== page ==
Power Source: Sergeant William Stacey

In memoriam of an American hero and the ideals his legacy embodies.
By

"If my life buys the safety of a child who will one day change the world, then I know that it was all worth it." (Photo Courtesy of Military Times)

“There will be a child who will live because men left the security of their home country to come to his. And this child will learn in new schools that have been built, and he will walk his streets not worried about whether or not his leader’s henchmen will come and kidnap him. And he will grow into a fine man who will pursue every opportunity his heart could desire, and he will have the gift of freedom, which I have enjoyed for so long. If my life buys the safety of a child who will one day change the world, then I know that it was all worth it.” Sergeant (1988-2012)

The wars and armed conflicts that followed the terrorist attacks of 9/11 have costs trillions of dollars and tens of thousands of lives. While civilian leaders have made high-level decisions, read documents, and given speeches about these wars, it is men like Seattle native Sergeant William Stacey who pay the ultimate price – their lives. Large populations of the world live under barbaric, and exploitative conditions that are governed only by the natural law of only the strongest survive. In most of these areas there are no such things as “human rights,” “justice” or “human dignity.” America fights and pays a high cost so that others may be freed from this bondage, as Sergeant Stacey described in his last words.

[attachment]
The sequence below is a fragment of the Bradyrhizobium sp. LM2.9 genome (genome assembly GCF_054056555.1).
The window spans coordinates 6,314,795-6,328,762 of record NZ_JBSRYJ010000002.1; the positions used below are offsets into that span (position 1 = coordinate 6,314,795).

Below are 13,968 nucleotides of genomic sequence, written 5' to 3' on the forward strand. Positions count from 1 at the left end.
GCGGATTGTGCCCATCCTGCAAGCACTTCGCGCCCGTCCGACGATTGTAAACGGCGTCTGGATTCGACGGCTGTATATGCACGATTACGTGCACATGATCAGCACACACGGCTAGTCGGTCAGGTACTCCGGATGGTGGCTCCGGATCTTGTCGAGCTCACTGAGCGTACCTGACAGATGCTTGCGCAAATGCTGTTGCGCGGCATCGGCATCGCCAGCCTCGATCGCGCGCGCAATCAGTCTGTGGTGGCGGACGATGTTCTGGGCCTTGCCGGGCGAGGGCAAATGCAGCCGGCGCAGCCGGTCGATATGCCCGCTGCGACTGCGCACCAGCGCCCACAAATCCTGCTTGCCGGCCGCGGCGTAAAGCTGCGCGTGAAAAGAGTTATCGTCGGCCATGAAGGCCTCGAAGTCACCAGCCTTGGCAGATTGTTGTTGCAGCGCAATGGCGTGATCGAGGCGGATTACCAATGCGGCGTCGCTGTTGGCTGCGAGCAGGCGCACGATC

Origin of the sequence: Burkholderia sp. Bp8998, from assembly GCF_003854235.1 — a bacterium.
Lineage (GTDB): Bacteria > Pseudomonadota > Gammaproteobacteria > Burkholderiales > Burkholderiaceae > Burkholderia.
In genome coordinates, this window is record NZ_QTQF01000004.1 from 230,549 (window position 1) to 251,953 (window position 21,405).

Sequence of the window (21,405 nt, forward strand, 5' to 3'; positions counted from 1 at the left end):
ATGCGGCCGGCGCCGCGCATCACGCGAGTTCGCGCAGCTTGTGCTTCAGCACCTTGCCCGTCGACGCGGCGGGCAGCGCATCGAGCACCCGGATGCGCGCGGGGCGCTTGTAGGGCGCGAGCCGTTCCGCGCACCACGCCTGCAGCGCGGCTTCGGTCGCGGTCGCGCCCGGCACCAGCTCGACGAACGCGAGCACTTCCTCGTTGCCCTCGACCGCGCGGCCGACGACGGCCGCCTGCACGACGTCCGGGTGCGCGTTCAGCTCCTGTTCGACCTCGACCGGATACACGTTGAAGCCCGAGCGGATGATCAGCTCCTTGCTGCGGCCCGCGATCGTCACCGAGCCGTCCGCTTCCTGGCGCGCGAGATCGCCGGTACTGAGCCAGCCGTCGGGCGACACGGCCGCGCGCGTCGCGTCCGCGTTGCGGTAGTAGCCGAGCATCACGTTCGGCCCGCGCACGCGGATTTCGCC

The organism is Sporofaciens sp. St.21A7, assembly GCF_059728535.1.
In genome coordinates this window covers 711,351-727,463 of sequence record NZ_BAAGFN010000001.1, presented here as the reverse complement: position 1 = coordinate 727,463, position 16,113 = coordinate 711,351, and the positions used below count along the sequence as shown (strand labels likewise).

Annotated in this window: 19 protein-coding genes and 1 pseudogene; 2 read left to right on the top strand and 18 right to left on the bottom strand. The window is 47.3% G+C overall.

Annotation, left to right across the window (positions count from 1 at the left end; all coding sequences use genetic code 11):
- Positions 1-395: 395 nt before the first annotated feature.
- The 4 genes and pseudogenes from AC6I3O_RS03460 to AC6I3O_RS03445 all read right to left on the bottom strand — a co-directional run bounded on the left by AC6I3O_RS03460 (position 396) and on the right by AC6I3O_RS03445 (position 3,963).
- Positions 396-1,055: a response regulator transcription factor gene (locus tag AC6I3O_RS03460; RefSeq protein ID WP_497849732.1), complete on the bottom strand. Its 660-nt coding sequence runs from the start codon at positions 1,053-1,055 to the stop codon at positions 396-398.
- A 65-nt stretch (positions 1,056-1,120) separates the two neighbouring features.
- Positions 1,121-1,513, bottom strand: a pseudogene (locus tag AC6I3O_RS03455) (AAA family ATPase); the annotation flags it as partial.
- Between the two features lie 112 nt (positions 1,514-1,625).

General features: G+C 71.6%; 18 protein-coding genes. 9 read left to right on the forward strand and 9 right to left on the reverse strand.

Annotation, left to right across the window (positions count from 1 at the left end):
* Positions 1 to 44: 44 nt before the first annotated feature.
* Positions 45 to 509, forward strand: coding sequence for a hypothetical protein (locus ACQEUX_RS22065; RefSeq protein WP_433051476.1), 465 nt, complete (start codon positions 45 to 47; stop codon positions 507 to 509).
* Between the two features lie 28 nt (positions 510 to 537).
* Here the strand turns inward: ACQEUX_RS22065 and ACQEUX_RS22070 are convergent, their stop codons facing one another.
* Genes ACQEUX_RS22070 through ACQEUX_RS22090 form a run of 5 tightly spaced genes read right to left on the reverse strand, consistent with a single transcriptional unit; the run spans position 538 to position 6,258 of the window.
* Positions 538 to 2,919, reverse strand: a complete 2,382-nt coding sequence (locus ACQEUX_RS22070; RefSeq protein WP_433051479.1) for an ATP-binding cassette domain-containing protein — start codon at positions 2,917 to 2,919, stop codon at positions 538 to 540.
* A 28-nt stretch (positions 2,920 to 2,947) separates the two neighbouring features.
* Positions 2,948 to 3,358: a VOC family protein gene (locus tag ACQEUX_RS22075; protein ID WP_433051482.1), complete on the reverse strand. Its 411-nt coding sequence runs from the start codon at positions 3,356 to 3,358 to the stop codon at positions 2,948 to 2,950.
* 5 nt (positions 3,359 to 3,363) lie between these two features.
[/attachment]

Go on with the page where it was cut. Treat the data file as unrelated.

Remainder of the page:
Millions of Americans protest and disagree with American armed conflict, and it is vital to remember that this very protest is itself a freedom, and would never be allowed in pre-war Iraq, Egypt, Afghanistan, or Libya. The brutal dictatorships that America has helped defeat would murder entire families of individuals who dared to express themselves, and tens of millions of people around the world envy the right to express individual opinion.

The Kony 2012 movement has brought awareness to millions about the brutality commonplace in the world, and we all must support those who are willing to sacrifice for the greater good of humanity. Sergeant Stacey wrote the letter above expressing his thoughts because he knew he might die in the line of duty, and he wanted the world to know why he would rest at peace. Although he was buried two weeks ago in Arlington Cemetery, we all know that he was comfortable with his sacrifice, confident that his death enabled children across Afghanistan to live a better life. The region is home to dozens of military-related institutions, and Power Source salutes the primary aim of these individuals who embody the spirit of Sergeant William Stacey.

Sergeant William Stacey (1988-2012) (Photo Courtesy of Military Times)

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